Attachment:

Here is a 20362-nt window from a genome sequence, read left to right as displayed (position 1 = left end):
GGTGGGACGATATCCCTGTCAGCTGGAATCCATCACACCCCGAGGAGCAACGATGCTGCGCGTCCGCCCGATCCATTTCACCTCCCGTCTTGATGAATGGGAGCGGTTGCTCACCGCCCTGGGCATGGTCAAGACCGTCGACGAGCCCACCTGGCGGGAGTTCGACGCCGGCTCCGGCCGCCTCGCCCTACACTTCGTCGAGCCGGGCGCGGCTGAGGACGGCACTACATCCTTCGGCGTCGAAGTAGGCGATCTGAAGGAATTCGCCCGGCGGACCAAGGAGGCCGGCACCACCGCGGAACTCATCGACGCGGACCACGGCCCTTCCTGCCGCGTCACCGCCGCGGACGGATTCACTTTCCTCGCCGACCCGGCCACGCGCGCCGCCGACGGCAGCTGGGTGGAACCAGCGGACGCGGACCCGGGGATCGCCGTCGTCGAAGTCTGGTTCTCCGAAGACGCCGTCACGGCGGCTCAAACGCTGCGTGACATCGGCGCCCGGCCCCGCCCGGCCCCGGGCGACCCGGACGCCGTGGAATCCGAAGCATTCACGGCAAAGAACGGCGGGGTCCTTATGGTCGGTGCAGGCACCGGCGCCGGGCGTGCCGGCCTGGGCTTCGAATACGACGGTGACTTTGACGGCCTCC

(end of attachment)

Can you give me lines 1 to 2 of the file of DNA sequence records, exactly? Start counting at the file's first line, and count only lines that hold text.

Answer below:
Here is a 20362-nt window from a genome sequence, read left to right as displayed (position 1 = left end):
GGTGGGACGATATCCCTGTCAGCTGGAATCCATCACACCCCGAGGAGCAACGATGCTGCGCGTCCGCCCGATCCATTTCACCTCCCGTCTTGATGAATGGGAGCGGTTGCTCACCGCCCTGGGCATGGTCAAGACCGTCGACGAGCCCACCTGGCGGGAGTTCGACGCCGGCTCCGGCCGCCTCGCCCTACACTTCGTCGAGCCGGGCGCGGCTGAGGACGGCACTACATCCTTCGGCGTCGAAGTAGGCGATCTGAAGGAATTCGCCCGGCGGACCAAGGAGGCCGGCACCACCGCGGAACTCATCGACGCGGACCACGGCCCTTCCTGCCGCGTCACCGCCGCGGACGGATTCACTTTCCTCGCCGACCCGGCCACGCGCGCCGCCGACGGCAGCTGGGTGGAACCAGCGGACGCGGACCCGGGGATCGCCGTCGTCGAAGTCTGGTTCTCCGAAGACGCCGTCACGGCGGCTCAAACGCTGCGTGACATCGGCGCCCGGCCCCGCCCGGCCCCGGGCGACCCGGACGCCGTGGAATCCGAAGCATTCACGGCAAAGAACGGCGGGGTCCTTATGGTCGGTGCAGGCACCGGCGCCGGGCGTGCCGGCCTGGGCTTCGAATACGACGGTGACTTTGACGGCCTCC